2. The SICA initiative as a sounding board for compensation mechanisms
- From the middle of June 2019, the preliminary official agenda was published with the list of agreed topics for the general debate[xii] of the 74th session of the UN General Assembly and which took place from September 24th to October 4th this year in NY. This list included the subject “Protection of the global climate for present and future generations of mankind”[xiii], however, Salvadoran President Nayib Bukele did not refer to the issues on that agenda and neither referred to nor addressed the SICA regional initiative announced the previous day during the Summit by Fernando López, Minister of Environment and Natural Resources of El Salvador, who in turn participated as President Pro Tempore of the SICA’s Central American Commission for Environment and Development (CCAD).
- Minister López had expressed at the NY Summit: “… we consider it a duty of our presidency pro tempore to put all the means at our disposal so that the SICA region is not only a legitimate recipient of technical and financial support in environmental matters and climate, but a relevant and exemplary actor in the international concert”. In addition, in full harmony with the campaign for “nature-based climate solutions”, the Minister presented the Resilience Construction initiative in the SICA Region under a Synergistic Approach between Mitigation and Adaptation focused on the rehabilitation of degraded lands, conservation and forest restoration, and low carbon agriculture; announcing that it would be presented in detail at COP-25 and that 10 million hectares would be preserved and restored by 2030.
- It is striking that only 10 years are raised to achieve the promise announced by SICA, since in many territories of the region there are acute socio-political conflicts due to: invasion, colonization and dispossession of indigenous lands; displacement of communities due to the expansion of monocultures (African palm, sugar cane and forestry), livestock, mining, oil exploration and exploitation and large hydroelectric dams; abandonment of territories and emigration due to concessions of public natural commons, establishment of special economic zones (EEZ), illegal timber and drug trafficking. This conflict is exacerbated by climate change and the lack of policy actions that regulate the occupation, use and transformation of the territories according to a socio-environmental land planning, and that promote sustainable living systems[xiv] articulated to family farming, food security and nutrition with sovereignty, and a plural, social and solidarity economy under a democratic and social State of law.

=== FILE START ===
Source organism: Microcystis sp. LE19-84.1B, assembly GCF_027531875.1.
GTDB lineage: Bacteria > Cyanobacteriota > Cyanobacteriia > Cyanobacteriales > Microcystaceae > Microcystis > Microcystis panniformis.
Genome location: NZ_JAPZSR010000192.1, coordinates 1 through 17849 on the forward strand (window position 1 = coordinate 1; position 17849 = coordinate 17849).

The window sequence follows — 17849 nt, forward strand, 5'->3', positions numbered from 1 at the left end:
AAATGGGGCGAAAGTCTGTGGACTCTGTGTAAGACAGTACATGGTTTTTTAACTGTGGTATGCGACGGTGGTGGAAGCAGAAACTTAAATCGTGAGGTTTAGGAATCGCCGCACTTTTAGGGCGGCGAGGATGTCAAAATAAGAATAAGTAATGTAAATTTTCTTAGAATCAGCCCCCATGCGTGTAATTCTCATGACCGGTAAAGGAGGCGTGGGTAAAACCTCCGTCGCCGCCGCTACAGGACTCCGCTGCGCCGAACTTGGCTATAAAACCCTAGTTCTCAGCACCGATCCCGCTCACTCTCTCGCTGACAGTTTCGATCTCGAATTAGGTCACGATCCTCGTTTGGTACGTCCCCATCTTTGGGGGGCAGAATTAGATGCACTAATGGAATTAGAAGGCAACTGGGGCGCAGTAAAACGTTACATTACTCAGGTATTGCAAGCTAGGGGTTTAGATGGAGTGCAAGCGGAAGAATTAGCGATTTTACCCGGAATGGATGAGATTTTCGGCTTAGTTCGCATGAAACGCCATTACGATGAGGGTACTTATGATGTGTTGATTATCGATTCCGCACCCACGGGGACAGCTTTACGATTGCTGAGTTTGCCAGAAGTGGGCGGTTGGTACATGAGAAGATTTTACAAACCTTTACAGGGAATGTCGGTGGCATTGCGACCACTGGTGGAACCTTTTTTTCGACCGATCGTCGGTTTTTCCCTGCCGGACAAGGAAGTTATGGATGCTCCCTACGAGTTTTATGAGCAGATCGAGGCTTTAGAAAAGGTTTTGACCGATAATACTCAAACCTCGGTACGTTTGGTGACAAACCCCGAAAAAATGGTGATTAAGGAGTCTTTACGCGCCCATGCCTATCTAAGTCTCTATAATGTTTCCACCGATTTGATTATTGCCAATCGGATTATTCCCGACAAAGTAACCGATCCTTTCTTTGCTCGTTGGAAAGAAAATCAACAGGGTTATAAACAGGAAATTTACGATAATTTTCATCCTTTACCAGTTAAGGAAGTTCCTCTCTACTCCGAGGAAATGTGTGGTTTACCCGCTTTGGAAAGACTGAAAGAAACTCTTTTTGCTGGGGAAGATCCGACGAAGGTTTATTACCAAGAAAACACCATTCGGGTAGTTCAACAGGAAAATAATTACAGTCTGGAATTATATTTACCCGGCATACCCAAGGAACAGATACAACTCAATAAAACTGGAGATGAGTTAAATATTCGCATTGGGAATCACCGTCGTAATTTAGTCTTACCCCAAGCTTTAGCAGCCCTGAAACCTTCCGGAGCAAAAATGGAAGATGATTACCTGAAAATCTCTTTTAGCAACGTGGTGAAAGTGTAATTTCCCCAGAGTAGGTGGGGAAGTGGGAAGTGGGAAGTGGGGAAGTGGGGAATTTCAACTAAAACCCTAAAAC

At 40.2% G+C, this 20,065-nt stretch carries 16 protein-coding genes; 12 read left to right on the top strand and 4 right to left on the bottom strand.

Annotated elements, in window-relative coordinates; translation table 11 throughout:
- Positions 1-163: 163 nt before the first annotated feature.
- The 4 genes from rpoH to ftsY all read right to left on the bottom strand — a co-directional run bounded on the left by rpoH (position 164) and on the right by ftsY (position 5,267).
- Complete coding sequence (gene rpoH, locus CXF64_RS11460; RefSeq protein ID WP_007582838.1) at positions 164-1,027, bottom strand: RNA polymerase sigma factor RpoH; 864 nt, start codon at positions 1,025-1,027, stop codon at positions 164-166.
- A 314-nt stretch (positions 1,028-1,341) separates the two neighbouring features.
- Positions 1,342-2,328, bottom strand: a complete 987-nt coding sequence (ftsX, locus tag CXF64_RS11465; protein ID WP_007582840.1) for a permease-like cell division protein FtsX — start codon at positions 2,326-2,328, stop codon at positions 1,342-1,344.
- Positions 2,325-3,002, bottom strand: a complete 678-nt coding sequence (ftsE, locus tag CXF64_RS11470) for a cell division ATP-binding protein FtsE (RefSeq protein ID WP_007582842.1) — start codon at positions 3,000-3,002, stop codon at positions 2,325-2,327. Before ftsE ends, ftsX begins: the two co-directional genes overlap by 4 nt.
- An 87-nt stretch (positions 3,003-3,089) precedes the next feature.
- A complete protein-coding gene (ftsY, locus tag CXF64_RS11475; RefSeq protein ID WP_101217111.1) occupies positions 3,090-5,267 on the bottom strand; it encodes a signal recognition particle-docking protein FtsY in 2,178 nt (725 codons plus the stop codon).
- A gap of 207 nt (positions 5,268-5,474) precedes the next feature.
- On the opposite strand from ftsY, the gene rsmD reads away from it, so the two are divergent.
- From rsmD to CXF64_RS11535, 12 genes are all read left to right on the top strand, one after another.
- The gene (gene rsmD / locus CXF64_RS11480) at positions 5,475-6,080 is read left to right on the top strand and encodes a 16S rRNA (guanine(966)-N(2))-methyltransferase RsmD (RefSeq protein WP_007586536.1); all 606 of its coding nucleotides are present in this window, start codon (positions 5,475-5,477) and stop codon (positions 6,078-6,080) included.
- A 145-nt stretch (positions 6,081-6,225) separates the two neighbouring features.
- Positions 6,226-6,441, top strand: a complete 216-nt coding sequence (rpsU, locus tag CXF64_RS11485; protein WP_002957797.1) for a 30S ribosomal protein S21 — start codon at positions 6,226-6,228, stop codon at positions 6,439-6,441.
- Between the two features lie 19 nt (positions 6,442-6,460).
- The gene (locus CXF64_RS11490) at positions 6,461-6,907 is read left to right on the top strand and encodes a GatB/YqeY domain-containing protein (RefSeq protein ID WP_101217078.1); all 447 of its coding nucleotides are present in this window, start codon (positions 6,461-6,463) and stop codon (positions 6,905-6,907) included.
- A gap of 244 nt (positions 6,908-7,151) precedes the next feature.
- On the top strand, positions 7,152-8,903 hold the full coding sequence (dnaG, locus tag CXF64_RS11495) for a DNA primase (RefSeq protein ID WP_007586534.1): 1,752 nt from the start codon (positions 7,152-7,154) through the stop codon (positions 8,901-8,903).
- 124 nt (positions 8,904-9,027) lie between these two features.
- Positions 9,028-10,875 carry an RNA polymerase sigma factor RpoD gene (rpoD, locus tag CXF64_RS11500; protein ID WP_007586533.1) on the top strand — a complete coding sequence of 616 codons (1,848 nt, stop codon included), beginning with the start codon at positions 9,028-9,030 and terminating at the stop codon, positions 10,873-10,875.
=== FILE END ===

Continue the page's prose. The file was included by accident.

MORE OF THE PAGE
- Government visions, both at the national and SICA level, have promoted a model of economic accumulation based on exports with insertion into global value chains (GVCs) in alliance with transnational corporations, which includes corporate and extractive agriculture inserted into the international market. This model requires a free trade environment, deregulation of foreign investment, labor and environmental flexibility, and under unionism. The GVCs when articulated to EEZ ensure: access and control of raw materials and sea and land routes; evasion of environmental, labor and fiscal regulations; production costs reduction; and usufruct and appropriation of land, territories, biodiversity and carbon. Along these lines, President Alvarado of Costa Rica said “the promotion of public-private partnerships is one of the best ways to help meet the challenge of converting a country’s economy into ‘carbon neutral'”[xv].
- The impacts of climate change, such as: loss of biodiversity, poor agricultural performance, outbreaks of pests and diseases, changes in water and nutrient cycles, plant wilt and forest fires, such as those in the Amazon rainforest[xvi]; it would turn carbon sinks into sources of biogenic carbon emissions, putting the SICA and El Salvador´s bet in “nature-based climate solutions”, such as REDD-plus, at high risk. According to the IPCC Special Report on the impacts of global warming of 1.5°C, adopted in 2018: “a warming of 1.5°C or more increases the risk associated with lasting or irreversible changes, such as the loss of some ecosystems”; besides that “the effectiveness of the techniques that absorb carbon from the atmosphere is not proven on a large scale and would entail significant risks for sustainable development.”
II. CHALLENGES AND URGENT DEMANDS
1. Challenges of the States for the COP-25 in Chile and for future generations
- Despite the vast capital and technical expertise of the public and private oil, gas and coal industries, their executives and the governments that support them in the process of climate negotiations, they have sabotaged for decades any progress in effective mitigation, to continue producing and increasing their profits; changing the legitimate objective of humanity to move towards a “low carbon” or “zero-carbon” world, by a “carbon neutral” or “net zero emissions” world. For which ecological laundering is used embodied in the mechanisms of compensation and emissions trading; which today include “nature-based climate solutions” such as REDD-plus whose local negative impacts and inefficacy for global mitigation have been widely documented and disseminated[xvii].